Cat Training Waterbury CT
Dog Behavior Specialists
Began my apprenticeship in 1988 and started my own business in 1992. I have been training dogs since I was 13.
AKC CGC Evaluator, past evaluator for Therapy Dogs, Inc.
West Simsbury, CT
Since 2002, and have worked in humane society shelters since 1982.
Communicating with Your Cat
Communicating with your cat is not simply a parlor trick you can perform to amuse your dinner guests. It's an important part of training your cat and reinforcing your bond with her.
Teaching your cat simple commands like "DOWN" and "NO!" will make her a better pet, while words like "Treats!" and "Dinner!" will help her associate you with something pleasurable.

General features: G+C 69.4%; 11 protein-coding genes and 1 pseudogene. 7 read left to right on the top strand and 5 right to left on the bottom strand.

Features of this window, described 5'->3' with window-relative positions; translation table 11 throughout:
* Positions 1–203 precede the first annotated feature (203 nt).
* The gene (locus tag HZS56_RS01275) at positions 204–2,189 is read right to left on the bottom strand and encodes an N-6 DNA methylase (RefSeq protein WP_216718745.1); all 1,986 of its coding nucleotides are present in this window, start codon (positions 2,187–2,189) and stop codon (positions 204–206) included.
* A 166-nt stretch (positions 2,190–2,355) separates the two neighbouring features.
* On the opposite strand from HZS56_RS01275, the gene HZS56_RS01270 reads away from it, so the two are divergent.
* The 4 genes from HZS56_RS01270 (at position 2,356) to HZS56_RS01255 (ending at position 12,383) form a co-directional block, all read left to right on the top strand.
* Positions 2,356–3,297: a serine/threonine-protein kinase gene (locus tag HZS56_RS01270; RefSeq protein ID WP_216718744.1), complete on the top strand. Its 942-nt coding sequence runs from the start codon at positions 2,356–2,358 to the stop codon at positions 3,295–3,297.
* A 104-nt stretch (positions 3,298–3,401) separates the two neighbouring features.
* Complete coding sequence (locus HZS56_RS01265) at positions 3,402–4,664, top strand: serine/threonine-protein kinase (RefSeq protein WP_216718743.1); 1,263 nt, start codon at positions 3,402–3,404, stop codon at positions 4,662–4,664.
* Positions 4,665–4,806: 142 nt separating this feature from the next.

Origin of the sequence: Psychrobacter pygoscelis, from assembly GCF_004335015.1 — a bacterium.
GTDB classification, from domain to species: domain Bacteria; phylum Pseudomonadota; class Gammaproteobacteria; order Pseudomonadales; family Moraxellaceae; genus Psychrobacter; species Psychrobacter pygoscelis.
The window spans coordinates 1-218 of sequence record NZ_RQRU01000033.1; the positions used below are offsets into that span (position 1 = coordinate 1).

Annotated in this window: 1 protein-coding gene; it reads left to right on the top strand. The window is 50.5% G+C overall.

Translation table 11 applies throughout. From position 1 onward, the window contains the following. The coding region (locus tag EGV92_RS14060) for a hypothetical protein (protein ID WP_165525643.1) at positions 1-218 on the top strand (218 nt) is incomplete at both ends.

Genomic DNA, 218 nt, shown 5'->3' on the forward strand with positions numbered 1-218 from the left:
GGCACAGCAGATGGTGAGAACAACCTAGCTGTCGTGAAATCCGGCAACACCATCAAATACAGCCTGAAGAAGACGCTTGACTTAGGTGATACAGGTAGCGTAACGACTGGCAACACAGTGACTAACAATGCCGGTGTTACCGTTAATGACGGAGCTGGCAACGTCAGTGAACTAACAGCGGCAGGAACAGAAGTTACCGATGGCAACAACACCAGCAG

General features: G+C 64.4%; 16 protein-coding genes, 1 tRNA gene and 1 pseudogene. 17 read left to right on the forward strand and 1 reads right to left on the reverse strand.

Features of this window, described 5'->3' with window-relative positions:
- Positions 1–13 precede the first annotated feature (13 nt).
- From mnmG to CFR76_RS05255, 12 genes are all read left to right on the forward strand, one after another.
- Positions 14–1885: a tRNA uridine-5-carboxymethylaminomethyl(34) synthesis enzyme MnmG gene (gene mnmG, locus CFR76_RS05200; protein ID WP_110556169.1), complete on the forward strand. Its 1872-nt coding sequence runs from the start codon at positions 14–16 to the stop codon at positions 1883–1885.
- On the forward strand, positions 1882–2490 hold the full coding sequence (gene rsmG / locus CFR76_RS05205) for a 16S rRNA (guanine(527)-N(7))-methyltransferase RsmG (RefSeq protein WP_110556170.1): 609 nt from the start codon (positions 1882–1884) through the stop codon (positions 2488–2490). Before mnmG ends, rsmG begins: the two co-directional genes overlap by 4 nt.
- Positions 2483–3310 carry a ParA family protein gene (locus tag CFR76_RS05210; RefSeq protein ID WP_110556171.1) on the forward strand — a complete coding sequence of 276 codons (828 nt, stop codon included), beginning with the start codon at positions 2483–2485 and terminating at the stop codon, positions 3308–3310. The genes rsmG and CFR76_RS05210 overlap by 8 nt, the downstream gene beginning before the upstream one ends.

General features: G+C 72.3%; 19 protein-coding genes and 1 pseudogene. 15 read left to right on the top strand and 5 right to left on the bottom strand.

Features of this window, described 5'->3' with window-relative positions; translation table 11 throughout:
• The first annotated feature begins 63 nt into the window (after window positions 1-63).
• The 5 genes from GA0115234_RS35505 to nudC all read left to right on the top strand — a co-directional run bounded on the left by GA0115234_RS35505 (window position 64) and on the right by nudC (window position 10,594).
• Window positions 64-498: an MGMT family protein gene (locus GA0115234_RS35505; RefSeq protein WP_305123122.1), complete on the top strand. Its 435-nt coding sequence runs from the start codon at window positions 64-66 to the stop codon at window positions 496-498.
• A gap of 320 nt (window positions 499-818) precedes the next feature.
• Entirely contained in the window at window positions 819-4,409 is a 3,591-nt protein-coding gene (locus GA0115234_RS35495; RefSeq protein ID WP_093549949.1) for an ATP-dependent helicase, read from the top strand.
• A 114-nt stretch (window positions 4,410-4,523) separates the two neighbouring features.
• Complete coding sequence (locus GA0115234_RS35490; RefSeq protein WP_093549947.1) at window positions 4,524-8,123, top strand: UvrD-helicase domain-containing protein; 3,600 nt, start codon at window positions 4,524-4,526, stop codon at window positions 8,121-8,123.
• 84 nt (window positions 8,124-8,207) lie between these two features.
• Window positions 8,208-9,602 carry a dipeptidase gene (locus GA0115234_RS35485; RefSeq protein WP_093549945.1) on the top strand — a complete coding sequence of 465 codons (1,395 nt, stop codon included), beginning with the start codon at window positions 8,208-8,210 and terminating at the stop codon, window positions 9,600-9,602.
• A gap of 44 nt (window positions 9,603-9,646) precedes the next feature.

Cats rarely vocalize with other cats (other than to hiss and growl at trespassers); they reserve verbal interaction for humans.
Feline language is a complex mix of facial expression, tail position, ear position and other forms of body language in addition to scent and sound. Cats learn to make demands of us by observing which of their sounds cause which human responses.
Understanding Your Cat
Some cats (like the Oriental breeds) are vocal and have extensive vocabularies. Other cats scarcely "speak" at all, or have a one-size-fits-all yowl that covers all the bases.
Whether your cat is vocal or not, she will be fluent in body language, a key component of her interactions with you and other animals. By tuning in to both her body and her voice, you can learn to differentiate between "Feed me" and "HELP! Timmy's in the well!"
The following vocalizations are fairly common to most cats:
Most Cats Use the Following Gestures to Communicate:The Tail: